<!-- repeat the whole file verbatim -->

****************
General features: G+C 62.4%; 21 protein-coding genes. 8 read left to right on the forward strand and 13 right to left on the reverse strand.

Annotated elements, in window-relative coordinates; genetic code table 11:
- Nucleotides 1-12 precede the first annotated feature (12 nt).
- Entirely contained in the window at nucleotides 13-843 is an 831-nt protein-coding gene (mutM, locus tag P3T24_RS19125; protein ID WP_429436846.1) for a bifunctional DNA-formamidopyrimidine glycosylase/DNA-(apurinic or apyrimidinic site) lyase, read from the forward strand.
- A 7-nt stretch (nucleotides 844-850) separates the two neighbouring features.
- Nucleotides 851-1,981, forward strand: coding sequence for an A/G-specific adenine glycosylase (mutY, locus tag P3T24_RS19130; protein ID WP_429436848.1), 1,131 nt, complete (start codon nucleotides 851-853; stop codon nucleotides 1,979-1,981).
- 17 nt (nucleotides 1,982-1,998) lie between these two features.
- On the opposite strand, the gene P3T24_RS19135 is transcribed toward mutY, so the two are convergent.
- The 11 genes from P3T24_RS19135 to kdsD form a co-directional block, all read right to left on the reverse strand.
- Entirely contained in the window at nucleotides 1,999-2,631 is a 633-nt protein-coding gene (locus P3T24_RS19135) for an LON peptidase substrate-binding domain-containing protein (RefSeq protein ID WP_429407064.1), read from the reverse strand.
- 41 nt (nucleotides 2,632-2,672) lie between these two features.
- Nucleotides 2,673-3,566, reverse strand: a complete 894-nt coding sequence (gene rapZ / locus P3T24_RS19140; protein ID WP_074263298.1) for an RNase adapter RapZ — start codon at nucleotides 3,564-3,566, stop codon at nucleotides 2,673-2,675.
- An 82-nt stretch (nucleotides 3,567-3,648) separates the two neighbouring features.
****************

General features: G+C 62.4%; 21 protein-coding genes. 8 read left to right on the forward strand and 13 right to left on the reverse strand.

Annotated elements, in window-relative coordinates; genetic code table 11:
- Nucleotides 1-12 precede the first annotated feature (12 nt).
- Entirely contained in the window at nucleotides 13-843 is an 831-nt protein-coding gene (mutM, locus tag P3T24_RS19125; protein ID WP_429436846.1) for a bifunctional DNA-formamidopyrimidine glycosylase/DNA-(apurinic or apyrimidinic site) lyase, read from the forward strand.
- A 7-nt stretch (nucleotides 844-850) separates the two neighbouring features.
- Nucleotides 851-1,981, forward strand: coding sequence for an A/G-specific adenine glycosylase (mutY, locus tag P3T24_RS19130; protein ID WP_429436848.1), 1,131 nt, complete (start codon nucleotides 851-853; stop codon nucleotides 1,979-1,981).
- 17 nt (nucleotides 1,982-1,998) lie between these two features.
- On the opposite strand, the gene P3T24_RS19135 is transcribed toward mutY, so the two are convergent.
- The 11 genes from P3T24_RS19135 to kdsD form a co-directional block, all read right to left on the reverse strand.
- Entirely contained in the window at nucleotides 1,999-2,631 is a 633-nt protein-coding gene (locus P3T24_RS19135) for an LON peptidase substrate-binding domain-containing protein (RefSeq protein ID WP_429407064.1), read from the reverse strand.
- 41 nt (nucleotides 2,632-2,672) lie between these two features.
- Nucleotides 2,673-3,566, reverse strand: a complete 894-nt coding sequence (gene rapZ / locus P3T24_RS19140; protein ID WP_074263298.1) for an RNase adapter RapZ — start codon at nucleotides 3,564-3,566, stop codon at nucleotides 2,673-2,675.
- An 82-nt stretch (nucleotides 3,567-3,648) separates the two neighbouring features.